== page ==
Funny words, not so funny situation
Life happens; pregnancy, child birth, gaining weight, aging…etc. As women, when our bodies change, so do our bladders, which commonly leads to the occasional peez, linkle or leakercise.
If you struggle with bladder issues, you’re not alone. Many women deal with urinary incontinence every day, and the majority of us just don’t talk about it. Lee's Summit Medical Center’s board-certified urogynecologist, Dr. Megan Sneed has treated women with urinary incontinence for over 15 years, and she is here to help!
Getting Candid with Dr. Sneed about Women’s Health
Frequently Asked Questions
A: Urinary incontinence (UI) is a fancy name for the accidental release of urine, and it happens to one in four women. Things like pregnancy and childbirth, gaining weight, and aging changes can weaken the tissues in our bladders, leading to the occasional accident. But the good news is that we don’t have to just put up with it – there are treatments for all types of UI.
A: The two most common types of UI are urgency incontinence and stress incontinence. Urgency incontinence is that “gotta go, gotta go” sensation, where you feel like you need to get to the bathroom really bad and might not always make it. Stress incontinence is the leaking of urine with coughing, sneezing, running, jumping, or laughing.
A: Stress incontinence occurs when there is unexpected leakage of urine caused by pressure or sudden muscle contractions on the bladder. This often occurs during exercise, heavy lifting, coughing, sneezing, or laughing. Stress incontinence is the most common bladder control problem in young and middle-aged women. The condition may be due to an inherent weakness of the pelvic floor muscles or an effect from the changes that occur in pelvic support after childbirth. In menopausal women, stress incontinence can begin to occur because a drop in estrogen can cause weakening of the pelvic floor.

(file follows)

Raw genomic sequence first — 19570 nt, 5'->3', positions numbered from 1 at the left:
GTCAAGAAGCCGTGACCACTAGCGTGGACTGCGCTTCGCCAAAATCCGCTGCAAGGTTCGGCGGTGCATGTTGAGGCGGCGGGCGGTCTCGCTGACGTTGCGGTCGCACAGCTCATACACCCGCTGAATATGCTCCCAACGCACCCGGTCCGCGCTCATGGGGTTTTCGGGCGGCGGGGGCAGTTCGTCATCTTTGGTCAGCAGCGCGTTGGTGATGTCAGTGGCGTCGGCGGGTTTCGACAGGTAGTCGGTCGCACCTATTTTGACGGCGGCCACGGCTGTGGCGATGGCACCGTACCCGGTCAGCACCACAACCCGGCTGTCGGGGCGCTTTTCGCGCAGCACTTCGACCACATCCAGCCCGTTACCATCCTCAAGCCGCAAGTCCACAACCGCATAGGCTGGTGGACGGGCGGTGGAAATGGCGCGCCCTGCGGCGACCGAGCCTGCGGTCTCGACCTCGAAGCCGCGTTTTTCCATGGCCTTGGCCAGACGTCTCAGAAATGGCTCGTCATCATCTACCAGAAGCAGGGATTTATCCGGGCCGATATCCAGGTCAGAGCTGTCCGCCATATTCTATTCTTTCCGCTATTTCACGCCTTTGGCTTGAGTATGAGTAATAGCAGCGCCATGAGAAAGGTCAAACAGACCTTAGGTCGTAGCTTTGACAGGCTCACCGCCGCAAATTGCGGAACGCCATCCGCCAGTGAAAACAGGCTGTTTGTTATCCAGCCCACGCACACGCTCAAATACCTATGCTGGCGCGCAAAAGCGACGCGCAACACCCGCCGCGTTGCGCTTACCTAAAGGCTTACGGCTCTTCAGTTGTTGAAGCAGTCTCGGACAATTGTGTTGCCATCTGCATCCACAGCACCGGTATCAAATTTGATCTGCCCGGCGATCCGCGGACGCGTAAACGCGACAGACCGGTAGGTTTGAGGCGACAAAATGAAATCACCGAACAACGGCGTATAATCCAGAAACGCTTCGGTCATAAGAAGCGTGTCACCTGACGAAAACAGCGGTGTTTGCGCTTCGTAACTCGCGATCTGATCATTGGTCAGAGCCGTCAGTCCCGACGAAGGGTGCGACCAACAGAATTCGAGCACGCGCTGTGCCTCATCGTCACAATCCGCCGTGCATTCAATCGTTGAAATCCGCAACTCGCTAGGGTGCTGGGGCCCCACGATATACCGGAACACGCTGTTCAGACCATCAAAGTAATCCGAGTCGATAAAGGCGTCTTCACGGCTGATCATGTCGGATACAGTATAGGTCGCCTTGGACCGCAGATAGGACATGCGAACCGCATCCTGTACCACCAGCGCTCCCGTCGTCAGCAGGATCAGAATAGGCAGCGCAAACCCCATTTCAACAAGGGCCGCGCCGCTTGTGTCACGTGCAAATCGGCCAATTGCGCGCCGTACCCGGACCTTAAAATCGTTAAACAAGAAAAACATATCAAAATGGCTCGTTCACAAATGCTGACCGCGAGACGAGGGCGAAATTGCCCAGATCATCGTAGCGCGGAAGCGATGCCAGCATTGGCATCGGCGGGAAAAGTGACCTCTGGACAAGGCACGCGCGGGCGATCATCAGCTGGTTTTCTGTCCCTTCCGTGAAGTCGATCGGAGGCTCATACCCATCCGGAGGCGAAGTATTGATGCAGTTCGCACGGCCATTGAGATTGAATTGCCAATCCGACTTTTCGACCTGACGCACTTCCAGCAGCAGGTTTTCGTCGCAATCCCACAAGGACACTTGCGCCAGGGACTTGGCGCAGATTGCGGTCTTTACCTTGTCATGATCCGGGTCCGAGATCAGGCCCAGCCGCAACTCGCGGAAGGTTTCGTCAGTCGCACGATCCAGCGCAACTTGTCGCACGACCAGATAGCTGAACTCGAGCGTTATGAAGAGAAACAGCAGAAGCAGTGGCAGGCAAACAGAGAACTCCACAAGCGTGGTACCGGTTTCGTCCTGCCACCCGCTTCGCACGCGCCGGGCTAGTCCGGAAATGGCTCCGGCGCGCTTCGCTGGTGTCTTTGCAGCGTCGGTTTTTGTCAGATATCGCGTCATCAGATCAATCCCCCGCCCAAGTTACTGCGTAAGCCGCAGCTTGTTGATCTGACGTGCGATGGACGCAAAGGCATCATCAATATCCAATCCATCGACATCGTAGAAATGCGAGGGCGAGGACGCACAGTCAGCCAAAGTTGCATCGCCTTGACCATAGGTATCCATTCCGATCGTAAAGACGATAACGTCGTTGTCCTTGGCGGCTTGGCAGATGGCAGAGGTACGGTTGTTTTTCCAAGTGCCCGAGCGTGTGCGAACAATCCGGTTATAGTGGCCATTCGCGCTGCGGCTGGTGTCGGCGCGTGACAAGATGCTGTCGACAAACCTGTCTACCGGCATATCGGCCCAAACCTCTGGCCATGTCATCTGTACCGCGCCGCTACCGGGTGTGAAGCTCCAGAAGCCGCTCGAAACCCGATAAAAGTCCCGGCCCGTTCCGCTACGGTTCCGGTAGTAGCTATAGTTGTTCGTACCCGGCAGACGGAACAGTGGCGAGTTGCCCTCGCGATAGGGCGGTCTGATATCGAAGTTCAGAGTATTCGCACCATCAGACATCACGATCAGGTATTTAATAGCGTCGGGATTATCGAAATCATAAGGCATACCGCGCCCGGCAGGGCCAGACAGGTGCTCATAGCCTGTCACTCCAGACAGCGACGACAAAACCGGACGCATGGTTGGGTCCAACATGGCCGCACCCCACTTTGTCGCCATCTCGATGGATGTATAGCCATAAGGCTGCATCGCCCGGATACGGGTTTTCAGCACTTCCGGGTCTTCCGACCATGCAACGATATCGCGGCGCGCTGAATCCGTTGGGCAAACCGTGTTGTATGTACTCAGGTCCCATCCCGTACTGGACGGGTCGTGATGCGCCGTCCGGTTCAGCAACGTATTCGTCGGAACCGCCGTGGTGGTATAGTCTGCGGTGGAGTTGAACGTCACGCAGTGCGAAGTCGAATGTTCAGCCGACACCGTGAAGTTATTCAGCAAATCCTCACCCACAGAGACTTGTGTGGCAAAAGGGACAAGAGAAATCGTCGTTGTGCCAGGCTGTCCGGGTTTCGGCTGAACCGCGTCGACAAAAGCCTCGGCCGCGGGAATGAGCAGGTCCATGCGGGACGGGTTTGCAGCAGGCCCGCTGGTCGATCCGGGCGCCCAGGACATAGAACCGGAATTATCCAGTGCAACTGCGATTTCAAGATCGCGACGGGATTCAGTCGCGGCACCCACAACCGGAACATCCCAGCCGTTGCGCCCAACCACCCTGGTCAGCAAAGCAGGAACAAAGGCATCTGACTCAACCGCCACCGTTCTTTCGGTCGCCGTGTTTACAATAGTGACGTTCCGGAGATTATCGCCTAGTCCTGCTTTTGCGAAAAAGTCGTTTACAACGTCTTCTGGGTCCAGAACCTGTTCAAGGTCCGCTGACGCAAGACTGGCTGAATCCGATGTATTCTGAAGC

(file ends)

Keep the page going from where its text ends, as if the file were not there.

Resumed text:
A: Urgency incontinence can be caused by a variety of factors, such as:
- Overactive bladder muscles
- Weakened pelvic floor muscles/support
- Nerve damage that affects bladder control
- Interstitial cystitis (chronic bladder inflammation) or other bladder conditions
- A disability or limitation that makes it difficult to get to the toilet quickly
- Side effects from a prior surgery
- Inability to empty the bladder completely and it overflows as new urine is produced
A: The best treatment depends on what type of UI are you are experiencing. Urgency incontinence can be treated with bladder retraining, some pelvic floor therapy, biofeedback, or medications. For stress incontinence, pelvic floor therapy and kegel exercises will have an impact, but most women with stress incontinence will find that their biggest improvement comes from a simple, 15-minute outpatient procedure, which has a very low risk rate and a very high success rate.
A: Find the muscles you use to stop urinating. Squeeze these muscles for 3 seconds. Then relax for 3 seconds. Your stomach and thigh muscles should not tighten when you do this. Add 1 second each week until you are able to squeeze for 10 seconds each time. Repeat this exercise 10 to 15 times per session. Try to do this at least 3 times a day. It may take 3 or 4 months to notice improvement. Don’t do Kegels while you urinate – this can hurt your bladder.
A: If occasional accidents are affecting your quality of life, it is time to talk to a doctor. You can start by consulting with your primary care physician, or by making an appointment at the Women’s Center at Lee's Summit Medical Center.